Some intereresting comments on Roswell and conspiracy theories in general from the maverick political website 'Spiked'. The writer's comments on a new book, Cryptos Conundrum by Chase Brandon seem to suggest it is another of that classic genre described by Jerome Clark in a Magonia article from 1983 as "Soldiers’ Tales, or, the Horrendous Secrets I Learned in the Service". He describes his encounter with one such storyteller, and I take the liberty of quoting his article at length:
Some months ago my wife was babysitting for a married couple of our acquaintance. The man was an officer in the Army reserve, holding a high security clearance which rendered him privy to various military and intelligence secrets. He worked as a research scientist at a major university.
He regularly confided some of these secrets to his wife, who then confided them to my wife, who then told them to me. Beyond recalling that all these presumed secrets were sensational in nature, I have forgotten most of them. Of those I remember, one – related in the midst of the Iranian hostage crisis – was that our government knew that the Iranian militants had executed several of their American captives. My informant also said that on a particular date the United States would invade Iran. You get the idea.
I never believed any of this, needless to say, but I couldn’t resist the temptation to ask him – tongue firmly embedded in cheek – if, as a man well versed in hidden truths, he knew if there were any substance to those stories about crashed saucers and pickled aliens purported to be in the Pentagon’s possession. He immediately assumed a stern, official-looking expression and declared that that was something he couldn’t talk about. Not long afterwards, however, he added that the truth, if he were to confide it, would shock me. On two or three subsequent occasions he brought up the subject and let it be known that if I pressed him at all, he would tell me the whole story. For obvious reasons I never bothered.
I mention this as a cautionary tale. Remember, the man has impeccable credentials. he is a military officer; he does have a high security clearance; and he is a research scientist at a major university. And he is also, it is clear, a spinner of yarns. Next time you read a story about a crashed saucer told by a man with similarly impressive credentials, remember him.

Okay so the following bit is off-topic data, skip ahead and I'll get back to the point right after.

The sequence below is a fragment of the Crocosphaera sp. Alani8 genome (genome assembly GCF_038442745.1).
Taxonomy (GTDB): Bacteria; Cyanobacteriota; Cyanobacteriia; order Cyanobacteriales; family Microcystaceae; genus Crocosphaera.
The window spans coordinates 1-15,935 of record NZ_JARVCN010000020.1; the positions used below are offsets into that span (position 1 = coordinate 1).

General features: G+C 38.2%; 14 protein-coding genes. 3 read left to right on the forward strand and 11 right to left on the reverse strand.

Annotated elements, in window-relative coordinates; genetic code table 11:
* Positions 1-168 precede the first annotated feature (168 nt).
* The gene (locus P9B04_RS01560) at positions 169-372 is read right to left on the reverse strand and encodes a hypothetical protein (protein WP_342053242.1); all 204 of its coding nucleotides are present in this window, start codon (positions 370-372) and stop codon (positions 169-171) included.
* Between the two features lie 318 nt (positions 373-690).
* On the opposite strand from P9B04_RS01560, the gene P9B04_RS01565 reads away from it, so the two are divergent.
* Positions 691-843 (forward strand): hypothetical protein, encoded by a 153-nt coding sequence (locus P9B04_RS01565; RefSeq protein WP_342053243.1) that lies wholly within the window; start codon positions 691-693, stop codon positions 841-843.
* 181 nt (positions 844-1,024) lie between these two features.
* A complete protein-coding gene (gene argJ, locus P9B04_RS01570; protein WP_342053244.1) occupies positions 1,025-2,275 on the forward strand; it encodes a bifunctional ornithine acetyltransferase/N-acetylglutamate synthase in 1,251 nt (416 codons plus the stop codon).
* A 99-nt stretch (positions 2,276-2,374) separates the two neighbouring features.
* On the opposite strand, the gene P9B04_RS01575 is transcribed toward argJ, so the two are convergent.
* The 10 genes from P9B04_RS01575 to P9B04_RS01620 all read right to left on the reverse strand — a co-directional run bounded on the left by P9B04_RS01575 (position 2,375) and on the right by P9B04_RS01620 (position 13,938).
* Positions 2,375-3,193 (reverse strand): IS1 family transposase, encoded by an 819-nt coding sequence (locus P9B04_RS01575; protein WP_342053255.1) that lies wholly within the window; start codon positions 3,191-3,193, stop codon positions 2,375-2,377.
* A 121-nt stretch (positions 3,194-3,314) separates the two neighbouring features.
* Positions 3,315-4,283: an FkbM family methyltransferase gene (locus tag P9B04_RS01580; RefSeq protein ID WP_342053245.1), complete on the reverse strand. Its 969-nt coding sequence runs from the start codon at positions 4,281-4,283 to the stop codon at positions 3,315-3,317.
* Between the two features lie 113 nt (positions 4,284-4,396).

In fact, there is a whole branch of modern folklore waiting to be seized upon and catalogued by scholars of popular culture. These are what I call Soldiers’ Tales, or, the Horrendous Secrets I Learned in the Service . We ufologists hear them all the time. A few even purport to be firsthand accounts describing involvement in retrievals of crashed spaceships, the taking of spectacular UFO films, the witnessing of a fatal encounter between an aeroplane and a UFO, and so on. Such stories – or at least those with enough specific detail to permit follow-up investigation – seldom check out.
I can only speculate on the motives of the yarn-spinners, but it’s not unreasonable to theorise that for many people the most important period of their lives was the time they spent in the military, when in fact some may well have been privy to secret information. All human institutions, including intelligence agencies, have rumour mills through which stories may circulate. The environment in which such fantasies are related may give them a false authority. Those individuals who pass into civilian life, may repeat the rumours in good faith. Other persons, not acting in good faith, may simply place themselves inside the rumours to impress girl friends, wives and acquaintances.
Wise words, and ones we should bear in mind when confronted by yet another aging serviceman with amazing tales of what he learned in the military. -- John Rimmer